On July 2, 2010, when Lt. Jose Lopez took the podium at the recent Children With Diabetes Friends for Life Annual International Conference in Orlando to speak to the parents of children with diabetes, his goal was to use his own story to reassure them about their children’s future. “What I most wanted to convey to them was that people with diabetes, especially children, can do normal stuff and live their dreams. I am not a super hero – and I did it.”
When Jose Lopez was first diagnosed with type 1 diabetes in October of 1983, he was afraid that it meant the end of his lifelong dream to become a police officer. He was only 22 years old and still in his first year – a critical probation year – with the Miami-Dade Police Department.
Jose had experienced major changes to his health before he went to see his general practitioner. He had noticed that the incisions from minor skin surgery were not healing and that he had lost weight without trying. When tests results came back, the diagnosis was type 1 diabetes. No one in his family had diabetes, and the only thing he really knew about it was that it was described as “sugar in the blood.”
At that time, jobs like that of police officer, firefighter, and even commercial driver were considered off limits to people with diabetes. Determined to prove that he could serve successfully – and concerned that he would be fired because of his diabetes – Jose told no one on the force about his condition for a few years.
He worked extremely hard to keep healthy and tried to be a standout officer on the force. During that first year, his diabetes was managed by trial and error. While his general practitioner constantly warned him of the dire consequences that would result if he didn’t take his insulin – loss of eyesight, kidney failure, possible limb amputation, and other complications – Jose received very limited information about how to really manage his blood sugar levels.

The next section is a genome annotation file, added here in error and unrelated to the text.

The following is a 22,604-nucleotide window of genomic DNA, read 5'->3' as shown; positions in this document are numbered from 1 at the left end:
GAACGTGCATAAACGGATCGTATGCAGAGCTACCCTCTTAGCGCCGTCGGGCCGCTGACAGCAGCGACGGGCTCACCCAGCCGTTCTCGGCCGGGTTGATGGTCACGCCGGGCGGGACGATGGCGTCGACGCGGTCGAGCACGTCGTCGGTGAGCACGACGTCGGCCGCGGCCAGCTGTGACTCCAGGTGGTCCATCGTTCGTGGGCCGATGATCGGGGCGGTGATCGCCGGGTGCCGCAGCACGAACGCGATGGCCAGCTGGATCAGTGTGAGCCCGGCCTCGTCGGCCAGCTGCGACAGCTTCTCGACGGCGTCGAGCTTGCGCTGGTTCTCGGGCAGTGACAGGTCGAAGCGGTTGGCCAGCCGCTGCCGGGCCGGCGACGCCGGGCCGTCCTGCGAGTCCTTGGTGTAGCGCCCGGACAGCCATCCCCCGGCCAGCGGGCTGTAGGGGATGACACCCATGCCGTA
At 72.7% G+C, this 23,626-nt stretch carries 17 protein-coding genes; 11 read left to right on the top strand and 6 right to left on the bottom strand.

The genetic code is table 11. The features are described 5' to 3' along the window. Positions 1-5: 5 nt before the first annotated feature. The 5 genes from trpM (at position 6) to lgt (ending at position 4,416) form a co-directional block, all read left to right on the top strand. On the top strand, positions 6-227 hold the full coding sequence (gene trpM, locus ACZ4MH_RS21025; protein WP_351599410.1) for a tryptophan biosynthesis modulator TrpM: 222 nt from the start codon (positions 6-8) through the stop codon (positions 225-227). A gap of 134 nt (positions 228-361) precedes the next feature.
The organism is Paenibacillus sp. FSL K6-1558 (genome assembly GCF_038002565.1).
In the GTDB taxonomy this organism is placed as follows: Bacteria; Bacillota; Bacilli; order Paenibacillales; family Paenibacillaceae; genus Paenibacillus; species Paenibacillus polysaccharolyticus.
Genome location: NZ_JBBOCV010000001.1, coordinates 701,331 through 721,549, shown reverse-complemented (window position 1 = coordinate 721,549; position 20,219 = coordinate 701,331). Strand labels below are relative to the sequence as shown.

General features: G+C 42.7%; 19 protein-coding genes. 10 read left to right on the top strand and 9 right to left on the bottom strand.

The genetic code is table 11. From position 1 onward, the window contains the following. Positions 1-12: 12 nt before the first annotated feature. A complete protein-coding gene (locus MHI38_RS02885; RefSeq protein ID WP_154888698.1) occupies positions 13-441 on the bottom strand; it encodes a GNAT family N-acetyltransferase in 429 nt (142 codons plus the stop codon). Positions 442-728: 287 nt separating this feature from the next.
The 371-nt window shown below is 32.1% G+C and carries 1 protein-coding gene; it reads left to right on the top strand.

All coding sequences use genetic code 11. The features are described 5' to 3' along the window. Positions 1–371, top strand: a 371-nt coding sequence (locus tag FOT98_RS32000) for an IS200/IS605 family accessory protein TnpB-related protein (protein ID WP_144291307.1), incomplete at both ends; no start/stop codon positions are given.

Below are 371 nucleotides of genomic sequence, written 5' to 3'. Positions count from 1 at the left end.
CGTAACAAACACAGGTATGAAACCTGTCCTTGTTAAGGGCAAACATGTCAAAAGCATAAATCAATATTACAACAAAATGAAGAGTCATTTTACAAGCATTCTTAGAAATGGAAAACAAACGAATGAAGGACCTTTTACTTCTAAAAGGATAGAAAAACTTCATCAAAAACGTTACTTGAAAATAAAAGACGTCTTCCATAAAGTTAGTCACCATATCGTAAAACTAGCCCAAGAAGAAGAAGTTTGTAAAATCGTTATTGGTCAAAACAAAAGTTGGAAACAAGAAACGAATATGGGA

He began researching information about his disease in an effort to learn more about effective diabetes management. This research led him to the Diabetes Research Institute at the University of Miami, a national organization devoted to finding a cure for diabetes. Following an initial appointment with one of the endocrinologists, adjustments were made to the types of insulin Jose was using and soon he found it easier to manage his condition.
When Jose finally told his colleagues on the force about his diabetes, he found them to be tremendously supportive. For someone who once felt that he had to hide his condition, Jose now believes it is important to let people know you have diabetes. “People with diabetes should always carry an ID card stating that they have diabetes,” he said. “If you drive, keep the card with your license. He added, “I also wear a Medic Alert pendant on my neck.”
During his years in the Miami-Dade Police Department, Jose’s diabetes did not hold him back from advancement. From his start as a uniformed officer, Jose became a member of the S.W.A.T. Team, then a Detective in the Vice and Narcotics squad, battling illegal drugs. He was promoted to sergeant and later became a lieutenant in the homicide bureau.